There are plenty of Elvis Costello songs that I love. For awhile I followed him, and at one point or other - possibly even at the same time! - I had in my collection everything from My Aim Is True (from 1977), which remains my favourite of his albums, through to 1989's Spike. He's always been prolific, so that means that, in my 20s, I had his first twelve albums, plus the Taking Liberties comp and the Live at the El Mocambo bootleg. But I had to confess to myself by Spike that he had exhausted me; as with Robert Pollard, more recently, committing to Elvis Costello fandom requires sort of signing on to an album a year, minimum, which was just ALWAYS going to be more Elvis Costello than I needed; plus as with Joe Jackson, he hasn't lingered on his early sound, has expanded his explorations in directions that I am sure were interesting and rewarding to him... but which weren't always what I wanted, especially since those were my punk and grunge years that we're talkin' about. I have never lost respect for him, but I have owned none of the 21 albums he's put out since 1991, haven't even heard any of them to completion. I contemplated Hey Clockface*, based on reviews and the recommendations of friends, but I never actually bit (I liked the single but I only listened to it twice and now don't recall the name). At some point I just faced it: If I'm going to spin an Elvis Costello album, it's gonna be My Aim is True, This Year's Model, Imperial Bedroom, or Blood and Chocolate - the four that remain in my collection. Occasionally I pick up King of America at a shop and wonder if I should re-add that, but I haven't yet. ("The Imposter" is so great that I sometimes think of getting Get Happy!!, too, but I'll wait til I see it somewhere for cheap). If I knew for sure that there was an album I was going to connect with to the same extent that I connect with the four unquestionable keepers, I would give it a shot But... but... life is short, and, like - uhh, here he's working with a string quartet... here he's working with Burt Bacharach... I mean, no disrespect, but I don't even own any Carpenters, fer chrissake... "Adult contemporary" is not really a genre I travel in...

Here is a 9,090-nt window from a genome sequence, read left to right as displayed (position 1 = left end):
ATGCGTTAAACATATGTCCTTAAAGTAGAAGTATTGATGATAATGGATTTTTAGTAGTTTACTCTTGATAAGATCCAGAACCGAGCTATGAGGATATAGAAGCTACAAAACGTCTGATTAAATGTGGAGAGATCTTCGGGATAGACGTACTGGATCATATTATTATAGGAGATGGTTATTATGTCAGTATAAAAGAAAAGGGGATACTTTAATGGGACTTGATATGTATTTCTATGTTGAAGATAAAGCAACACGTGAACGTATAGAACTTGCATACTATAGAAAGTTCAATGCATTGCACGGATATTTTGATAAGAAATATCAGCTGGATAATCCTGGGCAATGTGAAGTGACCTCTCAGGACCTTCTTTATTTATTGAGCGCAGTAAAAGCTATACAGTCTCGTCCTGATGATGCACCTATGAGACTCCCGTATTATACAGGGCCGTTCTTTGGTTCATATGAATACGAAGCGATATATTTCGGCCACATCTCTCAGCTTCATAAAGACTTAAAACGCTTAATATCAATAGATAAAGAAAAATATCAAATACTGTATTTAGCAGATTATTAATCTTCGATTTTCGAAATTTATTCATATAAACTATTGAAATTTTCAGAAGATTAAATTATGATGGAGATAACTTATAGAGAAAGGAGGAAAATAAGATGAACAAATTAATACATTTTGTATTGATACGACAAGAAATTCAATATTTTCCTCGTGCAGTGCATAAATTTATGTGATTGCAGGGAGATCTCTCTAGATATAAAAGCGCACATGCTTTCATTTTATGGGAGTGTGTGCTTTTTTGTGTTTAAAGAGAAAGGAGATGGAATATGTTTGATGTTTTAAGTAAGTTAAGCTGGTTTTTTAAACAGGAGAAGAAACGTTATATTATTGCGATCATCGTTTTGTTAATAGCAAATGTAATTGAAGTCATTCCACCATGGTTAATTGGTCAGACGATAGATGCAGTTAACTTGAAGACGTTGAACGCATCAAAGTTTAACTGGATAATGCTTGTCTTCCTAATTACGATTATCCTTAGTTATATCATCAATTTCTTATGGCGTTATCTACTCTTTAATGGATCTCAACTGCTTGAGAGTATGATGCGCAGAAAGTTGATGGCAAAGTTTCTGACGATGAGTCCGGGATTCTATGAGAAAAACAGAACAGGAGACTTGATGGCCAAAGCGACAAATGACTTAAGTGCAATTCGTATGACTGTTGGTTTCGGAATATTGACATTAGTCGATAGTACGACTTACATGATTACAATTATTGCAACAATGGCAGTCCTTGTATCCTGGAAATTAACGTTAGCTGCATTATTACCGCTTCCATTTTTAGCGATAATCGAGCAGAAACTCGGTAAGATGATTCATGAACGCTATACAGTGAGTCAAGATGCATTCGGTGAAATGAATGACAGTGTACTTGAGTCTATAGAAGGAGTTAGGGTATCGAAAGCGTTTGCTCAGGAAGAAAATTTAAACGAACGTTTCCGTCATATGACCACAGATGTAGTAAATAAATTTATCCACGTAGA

However: not only do I love those four albums that I still have (especially "Tokyo Storm Warning" - jeezus, whatta song), I quite respect Elvis Costello's career. He's always made interesting moves, from acting in Alex Cox's Straight to Hell (which I love and have interviewed both Zander Schloss and Alex Cox about) to hosting that TV show (I don't watch TV much but I enjoyed what I saw) to appearing, the only time I saw him perform live, at the Hal Willner Neil Young Tribute, where he blew EVERYONE off the stage (even Lou Reed) by doing what no one had even really ATTEMPTED to do, daring to channel Young's aggro, expressive, passion-driven guitar style. I forget now if he did "Cowgirl in the Sand" or "Down by the River" but whichever tune it was, him going to town on the solos was seriously the high point of the night, made even more delightful by the fact that no one really expected Costello to sound like he was in Crazy Horse. I mean, who'da thunk? (Lou just did a kinda straightforward cover of "Helpless," which was fine, but in no way all that inspired, and certainly no workout for him. I don't even remember who else was on stage that night... I wrote about it here, back in 2010...).